Comments (6)

1WineDude wrote:
11.11.11 at 4:32 AM

Thanks for the mention and glad you enjoyed it! Loved the quote from Karen by the way! One of the more interesting follow-ons from that article, I think, was the discussion afterward - people genuinely seem to agree with what you're saying here: color is an indicated, and source of aesthetic pleasure, but could hardly be considered of high importance to them beyond that. I.e., while we might hold a standard in our minds about, say, the quince & white flower aromas of a great Mosel Riesling, we'll drink it even if it's a cloudy mess, so long as it smells and tastes like Mosel Riesling!

I agree totally with your assessment of RMP's point distribution - while I doubt that he actually treats it that exactly, it saddens me to think that a wine's color could potentially make the difference between an 88 point wine and a 93 point wine, for example: and we all know the potential (very large) sales implications for the brands whose wines carry those two scores.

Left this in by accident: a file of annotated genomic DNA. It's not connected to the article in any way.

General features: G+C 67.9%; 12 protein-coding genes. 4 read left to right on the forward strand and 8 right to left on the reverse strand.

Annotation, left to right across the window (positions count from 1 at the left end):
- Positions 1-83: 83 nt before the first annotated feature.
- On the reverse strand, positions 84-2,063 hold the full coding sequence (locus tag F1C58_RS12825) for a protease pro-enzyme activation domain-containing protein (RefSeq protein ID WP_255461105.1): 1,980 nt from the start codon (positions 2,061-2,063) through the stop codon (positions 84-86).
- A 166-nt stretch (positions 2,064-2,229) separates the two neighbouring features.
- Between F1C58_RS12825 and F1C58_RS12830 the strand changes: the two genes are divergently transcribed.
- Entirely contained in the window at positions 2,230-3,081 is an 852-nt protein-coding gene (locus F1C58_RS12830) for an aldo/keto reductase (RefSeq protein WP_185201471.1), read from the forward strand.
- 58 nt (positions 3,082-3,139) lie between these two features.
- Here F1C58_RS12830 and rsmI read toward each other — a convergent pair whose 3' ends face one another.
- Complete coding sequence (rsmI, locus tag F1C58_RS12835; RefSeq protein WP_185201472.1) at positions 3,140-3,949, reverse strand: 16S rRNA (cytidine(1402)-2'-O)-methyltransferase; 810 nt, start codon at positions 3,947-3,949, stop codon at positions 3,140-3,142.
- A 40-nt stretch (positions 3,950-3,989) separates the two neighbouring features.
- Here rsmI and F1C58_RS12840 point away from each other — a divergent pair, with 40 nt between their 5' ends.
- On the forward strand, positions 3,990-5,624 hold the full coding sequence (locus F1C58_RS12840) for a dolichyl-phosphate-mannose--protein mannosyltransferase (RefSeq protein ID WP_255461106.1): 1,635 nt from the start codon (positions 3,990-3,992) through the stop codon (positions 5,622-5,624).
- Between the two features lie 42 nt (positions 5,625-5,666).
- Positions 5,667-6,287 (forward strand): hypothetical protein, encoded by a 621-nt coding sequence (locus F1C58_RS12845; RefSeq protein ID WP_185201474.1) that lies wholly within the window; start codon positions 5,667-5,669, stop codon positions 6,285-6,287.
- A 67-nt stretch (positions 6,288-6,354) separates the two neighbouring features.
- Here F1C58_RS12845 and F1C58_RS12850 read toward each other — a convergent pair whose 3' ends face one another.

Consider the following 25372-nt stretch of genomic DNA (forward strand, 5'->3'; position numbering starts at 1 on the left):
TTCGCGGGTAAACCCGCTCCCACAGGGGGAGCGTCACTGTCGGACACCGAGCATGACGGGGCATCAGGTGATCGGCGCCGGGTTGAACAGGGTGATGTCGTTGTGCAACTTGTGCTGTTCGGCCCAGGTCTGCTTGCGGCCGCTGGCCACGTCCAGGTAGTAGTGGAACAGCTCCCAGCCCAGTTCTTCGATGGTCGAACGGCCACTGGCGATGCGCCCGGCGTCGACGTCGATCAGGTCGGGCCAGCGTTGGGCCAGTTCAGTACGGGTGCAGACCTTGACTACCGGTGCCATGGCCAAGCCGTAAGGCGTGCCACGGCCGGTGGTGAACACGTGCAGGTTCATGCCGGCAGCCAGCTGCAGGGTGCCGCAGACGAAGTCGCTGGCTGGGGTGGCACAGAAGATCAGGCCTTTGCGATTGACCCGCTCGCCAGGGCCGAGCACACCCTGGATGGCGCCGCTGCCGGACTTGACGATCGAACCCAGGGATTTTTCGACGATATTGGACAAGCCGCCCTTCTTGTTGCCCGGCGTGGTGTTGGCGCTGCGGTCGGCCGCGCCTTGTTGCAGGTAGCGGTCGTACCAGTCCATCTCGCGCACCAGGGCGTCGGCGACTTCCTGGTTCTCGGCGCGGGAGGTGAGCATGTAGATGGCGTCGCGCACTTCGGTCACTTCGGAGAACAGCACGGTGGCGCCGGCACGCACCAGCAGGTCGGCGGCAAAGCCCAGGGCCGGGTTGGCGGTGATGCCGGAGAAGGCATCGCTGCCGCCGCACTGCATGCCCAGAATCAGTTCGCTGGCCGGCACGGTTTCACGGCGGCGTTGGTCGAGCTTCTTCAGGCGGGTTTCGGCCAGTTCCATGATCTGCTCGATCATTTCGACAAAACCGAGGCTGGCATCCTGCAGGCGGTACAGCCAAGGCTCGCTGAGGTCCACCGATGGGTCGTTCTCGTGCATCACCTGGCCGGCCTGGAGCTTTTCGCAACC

Cheers!

Bob wrote:
11.11.11 at 5:04 AM

Re: Here's Robert Parker's explanation of how his 100-point scoring methodology breaks down: "In terms of awarding points, my scoring system gives every wine a base of 50 points. The wine's general color and appearance merit up to 5 points. Since most wines today are well made, thanks to modern technology and the increased use of professional oenologists, they tend to receive at least 4, often 5 points. The aroma and bouquet merit up to 15 points, depending on the intensity level and dimension of the aroma and bouquet as well as the cleanliness of the wine. The flavor and finish merit up to 20 points, and again, intensity of flavor, balance, cleanliness, and depth and length on the palate are all important considerations when giving out points. Finally, the overall quality level or potential for further evolution and improvement--aging--merits up to 10 points."